Here at IndieMosh, a standard cover design is part of your publishing package, but covers are often a part of the process that authors like to have control over – and rightfully so! The right cover will not only help your book stand out in the crowded marketplace, but it will also set the tone for your book and give potential readers a sense of what to expect.

While you’re welcome to come to IndieMosh with no cover ideas at all, we encourage you to have a think about what you might want. Whether you provide a few lines of text, a sketch on some spare paper, or a full mockup, providing your ideas allows us to create a cover close to your vision, one that you’ll really love.

But how do you go about identifying the perfect cover design for your book? Read on and we’ll walk you through it.

Identify your audience

Think about who your target audience is – who are you trying to reach with your book? What are their interests and preferences? Knowing your audience will help you choose imagery and design elements that will appeal to them.

For example, did you know that women are more likely to read a general crime novel (or true crime book) than men? If you’re a crime writer and this is a surprise to you, it shows how vital it is to identify your audience.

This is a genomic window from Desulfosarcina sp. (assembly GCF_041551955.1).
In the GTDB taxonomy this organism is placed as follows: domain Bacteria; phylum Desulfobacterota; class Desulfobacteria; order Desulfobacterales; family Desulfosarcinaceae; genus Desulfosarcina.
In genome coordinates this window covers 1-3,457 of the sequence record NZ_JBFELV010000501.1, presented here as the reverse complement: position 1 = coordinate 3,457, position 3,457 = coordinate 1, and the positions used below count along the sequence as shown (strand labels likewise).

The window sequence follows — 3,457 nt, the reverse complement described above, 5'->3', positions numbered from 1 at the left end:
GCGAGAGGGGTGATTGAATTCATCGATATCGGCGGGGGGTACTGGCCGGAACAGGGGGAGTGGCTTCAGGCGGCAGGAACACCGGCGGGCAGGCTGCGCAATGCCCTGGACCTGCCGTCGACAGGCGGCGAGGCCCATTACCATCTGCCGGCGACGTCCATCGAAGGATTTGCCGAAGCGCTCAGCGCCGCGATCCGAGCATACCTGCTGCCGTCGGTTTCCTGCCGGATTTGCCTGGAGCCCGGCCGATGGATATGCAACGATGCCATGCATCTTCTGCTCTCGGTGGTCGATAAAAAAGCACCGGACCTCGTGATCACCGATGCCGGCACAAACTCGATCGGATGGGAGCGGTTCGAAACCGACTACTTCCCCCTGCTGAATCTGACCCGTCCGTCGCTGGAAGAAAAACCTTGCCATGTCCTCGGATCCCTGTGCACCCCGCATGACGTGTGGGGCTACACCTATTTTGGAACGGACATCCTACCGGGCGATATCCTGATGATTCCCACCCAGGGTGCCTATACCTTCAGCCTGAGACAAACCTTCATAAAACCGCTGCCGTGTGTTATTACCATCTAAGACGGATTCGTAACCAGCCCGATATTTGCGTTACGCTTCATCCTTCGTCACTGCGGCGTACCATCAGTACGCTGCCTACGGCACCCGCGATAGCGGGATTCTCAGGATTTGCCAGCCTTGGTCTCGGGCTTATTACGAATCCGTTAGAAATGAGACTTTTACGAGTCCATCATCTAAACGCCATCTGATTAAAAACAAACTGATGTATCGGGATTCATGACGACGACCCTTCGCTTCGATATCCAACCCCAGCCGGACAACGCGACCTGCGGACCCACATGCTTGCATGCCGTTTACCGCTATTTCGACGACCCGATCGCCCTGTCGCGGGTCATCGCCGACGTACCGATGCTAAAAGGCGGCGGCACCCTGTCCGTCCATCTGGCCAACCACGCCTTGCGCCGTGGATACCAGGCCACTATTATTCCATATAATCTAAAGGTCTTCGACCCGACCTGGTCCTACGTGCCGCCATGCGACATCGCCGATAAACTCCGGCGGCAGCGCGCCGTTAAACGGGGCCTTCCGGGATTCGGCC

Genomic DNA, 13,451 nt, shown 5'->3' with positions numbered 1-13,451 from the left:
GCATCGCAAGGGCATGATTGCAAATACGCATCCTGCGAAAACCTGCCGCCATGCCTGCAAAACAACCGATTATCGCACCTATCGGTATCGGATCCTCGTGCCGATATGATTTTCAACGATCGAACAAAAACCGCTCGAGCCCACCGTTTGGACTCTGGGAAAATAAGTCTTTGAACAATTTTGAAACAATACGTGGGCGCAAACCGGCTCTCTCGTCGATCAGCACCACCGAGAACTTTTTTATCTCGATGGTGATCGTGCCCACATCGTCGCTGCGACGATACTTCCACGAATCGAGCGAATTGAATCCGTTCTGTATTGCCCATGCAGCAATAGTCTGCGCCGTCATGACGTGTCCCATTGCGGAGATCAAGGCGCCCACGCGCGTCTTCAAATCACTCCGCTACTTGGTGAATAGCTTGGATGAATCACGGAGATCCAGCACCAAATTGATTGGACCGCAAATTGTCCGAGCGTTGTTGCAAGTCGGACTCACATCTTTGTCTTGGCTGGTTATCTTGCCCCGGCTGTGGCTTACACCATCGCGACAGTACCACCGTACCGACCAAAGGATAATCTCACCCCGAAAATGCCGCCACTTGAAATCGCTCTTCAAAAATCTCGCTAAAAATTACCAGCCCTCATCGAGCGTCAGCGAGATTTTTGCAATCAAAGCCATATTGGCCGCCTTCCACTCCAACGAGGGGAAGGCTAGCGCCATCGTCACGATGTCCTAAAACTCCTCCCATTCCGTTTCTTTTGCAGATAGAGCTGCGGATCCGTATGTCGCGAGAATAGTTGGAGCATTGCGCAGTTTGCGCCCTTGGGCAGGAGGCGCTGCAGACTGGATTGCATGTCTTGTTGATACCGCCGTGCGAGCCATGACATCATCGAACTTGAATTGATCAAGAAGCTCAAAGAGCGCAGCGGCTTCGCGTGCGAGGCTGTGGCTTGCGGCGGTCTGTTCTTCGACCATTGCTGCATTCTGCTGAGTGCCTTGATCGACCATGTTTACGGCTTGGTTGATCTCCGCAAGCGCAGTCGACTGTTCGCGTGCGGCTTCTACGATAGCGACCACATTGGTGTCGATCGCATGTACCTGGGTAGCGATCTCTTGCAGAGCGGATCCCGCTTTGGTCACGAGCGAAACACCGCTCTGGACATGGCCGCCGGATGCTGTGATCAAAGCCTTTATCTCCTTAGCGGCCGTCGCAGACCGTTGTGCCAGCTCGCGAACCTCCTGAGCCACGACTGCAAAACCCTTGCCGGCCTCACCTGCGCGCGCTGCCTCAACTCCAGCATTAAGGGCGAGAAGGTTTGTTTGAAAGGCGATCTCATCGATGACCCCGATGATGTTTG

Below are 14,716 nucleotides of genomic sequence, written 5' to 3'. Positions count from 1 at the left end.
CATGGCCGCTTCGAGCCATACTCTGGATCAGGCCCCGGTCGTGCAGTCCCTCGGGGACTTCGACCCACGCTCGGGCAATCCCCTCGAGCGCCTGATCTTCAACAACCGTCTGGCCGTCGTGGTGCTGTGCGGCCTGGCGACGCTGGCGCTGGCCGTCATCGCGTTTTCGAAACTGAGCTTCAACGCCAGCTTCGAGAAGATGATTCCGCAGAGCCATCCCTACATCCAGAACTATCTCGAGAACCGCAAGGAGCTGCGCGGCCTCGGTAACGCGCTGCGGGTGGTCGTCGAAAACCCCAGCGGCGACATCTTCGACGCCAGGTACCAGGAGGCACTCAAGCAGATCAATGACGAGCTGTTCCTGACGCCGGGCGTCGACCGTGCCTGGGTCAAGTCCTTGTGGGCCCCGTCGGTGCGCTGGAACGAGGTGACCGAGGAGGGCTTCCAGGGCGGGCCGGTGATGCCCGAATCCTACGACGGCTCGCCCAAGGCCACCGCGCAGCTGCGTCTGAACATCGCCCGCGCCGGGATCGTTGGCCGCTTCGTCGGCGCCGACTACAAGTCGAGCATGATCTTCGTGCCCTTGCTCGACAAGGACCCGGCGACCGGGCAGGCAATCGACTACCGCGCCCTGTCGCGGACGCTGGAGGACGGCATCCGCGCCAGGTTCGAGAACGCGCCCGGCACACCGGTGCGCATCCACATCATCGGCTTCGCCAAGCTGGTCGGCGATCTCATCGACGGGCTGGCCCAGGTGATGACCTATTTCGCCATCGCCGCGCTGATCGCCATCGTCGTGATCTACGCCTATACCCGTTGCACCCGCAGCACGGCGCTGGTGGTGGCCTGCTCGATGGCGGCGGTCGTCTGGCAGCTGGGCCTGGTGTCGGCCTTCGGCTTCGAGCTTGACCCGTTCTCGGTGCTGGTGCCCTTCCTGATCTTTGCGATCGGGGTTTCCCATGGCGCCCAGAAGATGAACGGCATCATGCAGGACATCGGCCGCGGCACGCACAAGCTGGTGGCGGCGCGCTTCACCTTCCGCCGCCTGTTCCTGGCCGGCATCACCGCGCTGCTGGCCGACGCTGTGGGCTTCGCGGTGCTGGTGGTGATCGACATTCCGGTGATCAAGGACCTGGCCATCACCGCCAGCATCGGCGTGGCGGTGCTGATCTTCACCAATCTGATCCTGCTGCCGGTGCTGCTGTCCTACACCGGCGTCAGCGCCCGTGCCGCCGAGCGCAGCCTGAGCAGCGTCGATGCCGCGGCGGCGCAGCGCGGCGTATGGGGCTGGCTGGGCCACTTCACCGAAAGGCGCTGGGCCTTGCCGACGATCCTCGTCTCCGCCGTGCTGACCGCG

Your audience could be as vague as ‘men over 25’ or as specific as ‘second-year neuroscience students in Western countries’. Keep your audience in mind as you write your back cover blurb, sales copy, and work on your cover design ideas.

Spy on the competition

@johnschu where are they all going #booktok #barnesandnoble ♬ A woman walking away – big time book guy

As @johnschu above has aptly identified, every genre has its shorthands! Crime fiction often uses black and yellow, police tape, and dark roads. Romance often uses calligraphy fonts and sexy couples embracing. And historical fiction – yes, you guessed it – seems to feature people walking away.

It’s okay to find your place within the cliches of your genre. If your book is visually identifiable as belonging within a particular genre, readers can make a faster decision on whether it’s for them. And if your book subconsiously reminds a reader of another book from the genre they loved, all the better.

The balance here is not to steal someone else’s cover design. We’re looking for inspiration here, we’re not ripping off someone else’s art!